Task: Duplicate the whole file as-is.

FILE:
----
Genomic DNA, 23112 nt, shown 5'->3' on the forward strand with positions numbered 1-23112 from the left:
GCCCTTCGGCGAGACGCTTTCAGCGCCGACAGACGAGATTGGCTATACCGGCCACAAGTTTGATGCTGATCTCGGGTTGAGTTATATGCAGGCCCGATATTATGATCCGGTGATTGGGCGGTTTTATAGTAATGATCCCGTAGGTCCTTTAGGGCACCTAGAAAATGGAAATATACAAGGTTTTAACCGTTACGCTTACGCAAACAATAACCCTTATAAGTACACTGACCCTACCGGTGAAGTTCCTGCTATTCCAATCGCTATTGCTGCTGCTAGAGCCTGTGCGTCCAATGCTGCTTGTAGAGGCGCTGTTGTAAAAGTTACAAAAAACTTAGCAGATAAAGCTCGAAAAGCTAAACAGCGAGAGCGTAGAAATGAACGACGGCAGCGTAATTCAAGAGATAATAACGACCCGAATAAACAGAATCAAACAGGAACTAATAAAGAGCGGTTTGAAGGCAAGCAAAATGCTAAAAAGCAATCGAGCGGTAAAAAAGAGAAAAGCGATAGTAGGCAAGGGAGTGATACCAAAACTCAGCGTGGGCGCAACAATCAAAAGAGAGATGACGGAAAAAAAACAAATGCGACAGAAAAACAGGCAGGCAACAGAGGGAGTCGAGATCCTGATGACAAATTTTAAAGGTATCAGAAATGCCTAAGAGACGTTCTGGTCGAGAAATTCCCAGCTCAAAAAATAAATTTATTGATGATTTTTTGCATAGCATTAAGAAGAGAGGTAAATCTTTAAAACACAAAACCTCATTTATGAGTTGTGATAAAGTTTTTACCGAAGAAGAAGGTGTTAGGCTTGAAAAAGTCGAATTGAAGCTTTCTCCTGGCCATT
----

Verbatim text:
Genomic DNA, 23112 nt, shown 5'->3' on the forward strand with positions numbered 1-23112 from the left:
GCCCTTCGGCGAGACGCTTTCAGCGCCGACAGACGAGATTGGCTATACCGGCCACAAGTTTGATGCTGATCTCGGGTTGAGTTATATGCAGGCCCGATATTATGATCCGGTGATTGGGCGGTTTTATAGTAATGATCCCGTAGGTCCTTTAGGGCACCTAGAAAATGGAAATATACAAGGTTTTAACCGTTACGCTTACGCAAACAATAACCCTTATAAGTACACTGACCCTACCGGTGAAGTTCCTGCTATTCCAATCGCTATTGCTGCTGCTAGAGCCTGTGCGTCCAATGCTGCTTGTAGAGGCGCTGTTGTAAAAGTTACAAAAAACTTAGCAGATAAAGCTCGAAAAGCTAAACAGCGAGAGCGTAGAAATGAACGACGGCAGCGTAATTCAAGAGATAATAACGACCCGAATAAACAGAATCAAACAGGAACTAATAAAGAGCGGTTTGAAGGCAAGCAAAATGCTAAAAAGCAATCGAGCGGTAAAAAAGAGAAAAGCGATAGTAGGCAAGGGAGTGATACCAAAACTCAGCGTGGGCGCAACAATCAAAAGAGAGATGACGGAAAAAAAACAAATGCGACAGAAAAACAGGCAGGCAACAGAGGGAGTCGAGATCCTGATGACAAATTTTAAAGGTATCAGAAATGCCTAAGAGACGTTCTGGTCGAGAAATTCCCAGCTCAAAAAATAAATTTATTGATGATTTTTTGCATAGCATTAAGAAGAGAGGTAAATCTTTAAAACACAAAACCTCATTTATGAGTTGTGATAAAGTTTTTACCGAAGAAGAAGGTGTTAGGCTTGAAAAAGTCGAATTGAAGCTTTCTCCTGGCCATT